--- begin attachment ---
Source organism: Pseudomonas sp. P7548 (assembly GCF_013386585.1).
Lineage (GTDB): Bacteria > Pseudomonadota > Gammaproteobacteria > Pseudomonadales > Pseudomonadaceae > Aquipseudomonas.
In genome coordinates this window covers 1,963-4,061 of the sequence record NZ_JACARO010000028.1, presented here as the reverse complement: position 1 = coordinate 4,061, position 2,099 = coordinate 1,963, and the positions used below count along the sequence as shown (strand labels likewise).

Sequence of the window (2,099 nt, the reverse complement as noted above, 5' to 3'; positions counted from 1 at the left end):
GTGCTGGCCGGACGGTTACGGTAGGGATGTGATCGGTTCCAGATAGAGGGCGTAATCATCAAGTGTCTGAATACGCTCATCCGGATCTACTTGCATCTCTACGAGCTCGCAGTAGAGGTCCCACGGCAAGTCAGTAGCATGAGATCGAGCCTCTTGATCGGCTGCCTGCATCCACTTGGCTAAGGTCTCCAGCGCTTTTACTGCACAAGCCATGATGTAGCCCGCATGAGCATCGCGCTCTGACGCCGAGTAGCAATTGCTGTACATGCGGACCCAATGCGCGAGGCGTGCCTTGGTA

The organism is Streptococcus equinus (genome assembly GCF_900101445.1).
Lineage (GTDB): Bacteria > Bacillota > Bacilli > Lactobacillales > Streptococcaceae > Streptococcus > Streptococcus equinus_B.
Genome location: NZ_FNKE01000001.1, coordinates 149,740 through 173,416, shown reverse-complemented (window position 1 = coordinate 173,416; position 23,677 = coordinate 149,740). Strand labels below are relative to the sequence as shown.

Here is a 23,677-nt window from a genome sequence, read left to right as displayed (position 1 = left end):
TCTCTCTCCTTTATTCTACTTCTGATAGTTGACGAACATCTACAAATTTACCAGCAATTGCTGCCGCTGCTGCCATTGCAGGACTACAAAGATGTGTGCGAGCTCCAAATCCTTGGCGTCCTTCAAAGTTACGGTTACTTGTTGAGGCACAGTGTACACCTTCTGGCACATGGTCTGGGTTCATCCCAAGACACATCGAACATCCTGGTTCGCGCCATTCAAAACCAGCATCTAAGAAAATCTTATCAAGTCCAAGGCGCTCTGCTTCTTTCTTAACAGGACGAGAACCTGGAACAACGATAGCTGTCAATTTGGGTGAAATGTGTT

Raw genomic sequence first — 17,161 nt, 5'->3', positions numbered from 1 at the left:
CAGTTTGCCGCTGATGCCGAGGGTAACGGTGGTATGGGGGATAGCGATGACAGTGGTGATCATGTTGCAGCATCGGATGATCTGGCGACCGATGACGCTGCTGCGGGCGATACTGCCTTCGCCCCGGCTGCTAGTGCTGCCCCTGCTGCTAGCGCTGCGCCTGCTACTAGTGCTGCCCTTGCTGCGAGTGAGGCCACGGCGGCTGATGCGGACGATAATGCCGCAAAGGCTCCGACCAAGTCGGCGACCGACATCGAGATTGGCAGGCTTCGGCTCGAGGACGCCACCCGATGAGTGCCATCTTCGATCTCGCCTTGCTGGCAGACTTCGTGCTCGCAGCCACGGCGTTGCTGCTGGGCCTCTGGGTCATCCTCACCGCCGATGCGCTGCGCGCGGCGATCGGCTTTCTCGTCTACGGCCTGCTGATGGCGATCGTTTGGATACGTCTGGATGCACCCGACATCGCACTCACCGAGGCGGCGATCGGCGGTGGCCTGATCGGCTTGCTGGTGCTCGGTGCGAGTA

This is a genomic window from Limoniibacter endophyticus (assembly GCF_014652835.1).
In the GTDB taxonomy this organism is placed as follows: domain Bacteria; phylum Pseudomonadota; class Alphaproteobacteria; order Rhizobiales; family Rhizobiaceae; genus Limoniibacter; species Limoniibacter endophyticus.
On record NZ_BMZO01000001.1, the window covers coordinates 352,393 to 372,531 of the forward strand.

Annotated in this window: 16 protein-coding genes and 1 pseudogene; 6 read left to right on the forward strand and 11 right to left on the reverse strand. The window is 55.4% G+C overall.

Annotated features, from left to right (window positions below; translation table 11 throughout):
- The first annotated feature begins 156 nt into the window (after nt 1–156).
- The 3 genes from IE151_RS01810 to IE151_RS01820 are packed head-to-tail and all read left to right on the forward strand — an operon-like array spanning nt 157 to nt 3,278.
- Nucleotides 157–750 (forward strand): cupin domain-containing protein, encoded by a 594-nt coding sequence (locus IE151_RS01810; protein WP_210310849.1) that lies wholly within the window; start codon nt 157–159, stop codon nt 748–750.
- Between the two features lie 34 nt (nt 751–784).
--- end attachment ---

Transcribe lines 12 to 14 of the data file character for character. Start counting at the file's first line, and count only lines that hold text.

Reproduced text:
CAGTTTGCCGCTGATGCCGAGGGTAACGGTGGTATGGGGGATAGCGATGACAGTGGTGATCATGTTGCAGCATCGGATGATCTGGCGACCGATGACGCTGCTGCGGGCGATACTGCCTTCGCCCCGGCTGCTAGTGCTGCCCCTGCTGCTAGCGCTGCGCCTGCTACTAGTGCTGCCCTTGCTGCGAGTGAGGCCACGGCGGCTGATGCGGACGATAATGCCGCAAAGGCTCCGACCAAGTCGGCGACCGACATCGAGATTGGCAGGCTTCGGCTCGAGGACGCCACCCGATGAGTGCCATCTTCGATCTCGCCTTGCTGGCAGACTTCGTGCTCGCAGCCACGGCGTTGCTGCTGGGCCTCTGGGTCATCCTCACCGCCGATGCGCTGCGCGCGGCGATCGGCTTTCTCGTCTACGGCCTGCTGATGGCGATCGTTTGGATACGTCTGGATGCACCCGACATCGCACTCACCGAGGCGGCGATCGGCGGTGGCCTGATCGGCTTGCTGGTGCTCGGTGCGAGTA

This is a genomic window from Limoniibacter endophyticus (assembly GCF_014652835.1).
In the GTDB taxonomy this organism is placed as follows: domain Bacteria; phylum Pseudomonadota; class Alphaproteobacteria; order Rhizobiales; family Rhizobiaceae; genus Limoniibacter; species Limoniibacter endophyticus.